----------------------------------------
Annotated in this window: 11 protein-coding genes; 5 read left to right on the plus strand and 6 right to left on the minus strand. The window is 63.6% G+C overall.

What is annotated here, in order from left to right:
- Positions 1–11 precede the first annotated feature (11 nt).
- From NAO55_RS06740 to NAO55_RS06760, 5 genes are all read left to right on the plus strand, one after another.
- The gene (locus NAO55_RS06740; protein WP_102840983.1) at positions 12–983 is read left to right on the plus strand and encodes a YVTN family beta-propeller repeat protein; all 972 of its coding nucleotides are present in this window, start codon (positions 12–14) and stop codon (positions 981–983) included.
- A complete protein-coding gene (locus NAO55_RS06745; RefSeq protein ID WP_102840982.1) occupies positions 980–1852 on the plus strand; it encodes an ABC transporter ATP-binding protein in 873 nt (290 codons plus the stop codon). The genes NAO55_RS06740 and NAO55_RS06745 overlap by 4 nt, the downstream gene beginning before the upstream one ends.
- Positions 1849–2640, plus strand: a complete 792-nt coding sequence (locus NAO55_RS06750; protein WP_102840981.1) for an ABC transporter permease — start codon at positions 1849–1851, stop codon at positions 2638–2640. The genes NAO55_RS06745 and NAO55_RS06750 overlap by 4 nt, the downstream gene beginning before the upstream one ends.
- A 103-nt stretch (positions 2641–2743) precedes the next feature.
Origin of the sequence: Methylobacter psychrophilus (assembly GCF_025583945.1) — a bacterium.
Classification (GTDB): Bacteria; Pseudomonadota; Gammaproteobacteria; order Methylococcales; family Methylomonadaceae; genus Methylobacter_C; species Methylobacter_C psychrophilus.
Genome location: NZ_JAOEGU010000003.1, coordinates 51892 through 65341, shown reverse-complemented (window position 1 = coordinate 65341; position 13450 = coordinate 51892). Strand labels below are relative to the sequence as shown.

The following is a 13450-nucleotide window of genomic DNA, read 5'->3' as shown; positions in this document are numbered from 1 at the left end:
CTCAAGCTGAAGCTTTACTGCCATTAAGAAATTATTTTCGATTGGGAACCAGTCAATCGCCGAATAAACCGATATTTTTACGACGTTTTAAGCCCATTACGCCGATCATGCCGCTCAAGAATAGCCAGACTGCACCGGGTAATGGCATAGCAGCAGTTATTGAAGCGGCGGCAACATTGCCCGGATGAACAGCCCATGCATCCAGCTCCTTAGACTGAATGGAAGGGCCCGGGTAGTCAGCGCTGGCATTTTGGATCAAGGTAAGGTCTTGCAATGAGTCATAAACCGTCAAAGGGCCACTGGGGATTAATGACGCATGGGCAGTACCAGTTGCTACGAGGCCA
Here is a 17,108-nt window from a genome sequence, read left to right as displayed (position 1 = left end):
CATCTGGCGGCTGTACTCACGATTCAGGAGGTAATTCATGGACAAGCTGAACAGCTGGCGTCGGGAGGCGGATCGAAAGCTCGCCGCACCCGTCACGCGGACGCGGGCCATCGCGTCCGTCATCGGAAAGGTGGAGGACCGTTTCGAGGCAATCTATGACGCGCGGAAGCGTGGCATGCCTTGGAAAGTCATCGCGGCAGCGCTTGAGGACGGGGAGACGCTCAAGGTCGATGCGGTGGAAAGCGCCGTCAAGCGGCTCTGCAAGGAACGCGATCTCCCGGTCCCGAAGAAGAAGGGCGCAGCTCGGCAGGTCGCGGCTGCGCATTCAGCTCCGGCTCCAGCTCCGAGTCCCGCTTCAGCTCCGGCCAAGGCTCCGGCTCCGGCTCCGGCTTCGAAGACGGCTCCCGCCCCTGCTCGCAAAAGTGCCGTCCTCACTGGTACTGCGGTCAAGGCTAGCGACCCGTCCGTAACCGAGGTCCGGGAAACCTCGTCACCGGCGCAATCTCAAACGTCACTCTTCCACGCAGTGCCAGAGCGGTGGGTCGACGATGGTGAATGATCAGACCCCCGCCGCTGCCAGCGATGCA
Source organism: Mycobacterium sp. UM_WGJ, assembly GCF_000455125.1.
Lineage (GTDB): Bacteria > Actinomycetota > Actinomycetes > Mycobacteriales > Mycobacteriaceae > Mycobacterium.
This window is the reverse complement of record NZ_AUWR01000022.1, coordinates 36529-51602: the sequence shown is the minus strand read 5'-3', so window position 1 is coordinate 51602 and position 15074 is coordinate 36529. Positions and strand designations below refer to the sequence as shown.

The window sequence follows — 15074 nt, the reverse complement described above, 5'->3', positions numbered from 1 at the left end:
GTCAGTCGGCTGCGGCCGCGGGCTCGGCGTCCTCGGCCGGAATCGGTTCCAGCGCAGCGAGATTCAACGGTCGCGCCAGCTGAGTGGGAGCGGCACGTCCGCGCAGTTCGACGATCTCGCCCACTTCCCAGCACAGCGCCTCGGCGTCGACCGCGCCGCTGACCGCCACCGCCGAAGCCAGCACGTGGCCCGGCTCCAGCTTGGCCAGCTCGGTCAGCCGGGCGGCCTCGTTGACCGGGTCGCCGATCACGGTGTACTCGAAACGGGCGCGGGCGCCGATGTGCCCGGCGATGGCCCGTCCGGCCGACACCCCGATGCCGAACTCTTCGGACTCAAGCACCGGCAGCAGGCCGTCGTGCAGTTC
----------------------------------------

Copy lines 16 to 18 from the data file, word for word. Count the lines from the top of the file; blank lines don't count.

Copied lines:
Source organism: Mycobacterium sp. UM_WGJ, assembly GCF_000455125.1.
Lineage (GTDB): Bacteria > Actinomycetota > Actinomycetes > Mycobacteriales > Mycobacteriaceae > Mycobacterium.
This window is the reverse complement of record NZ_AUWR01000022.1, coordinates 36529-51602: the sequence shown is the minus strand read 5'-3', so window position 1 is coordinate 51602 and position 15074 is coordinate 36529. Positions and strand designations below refer to the sequence as shown.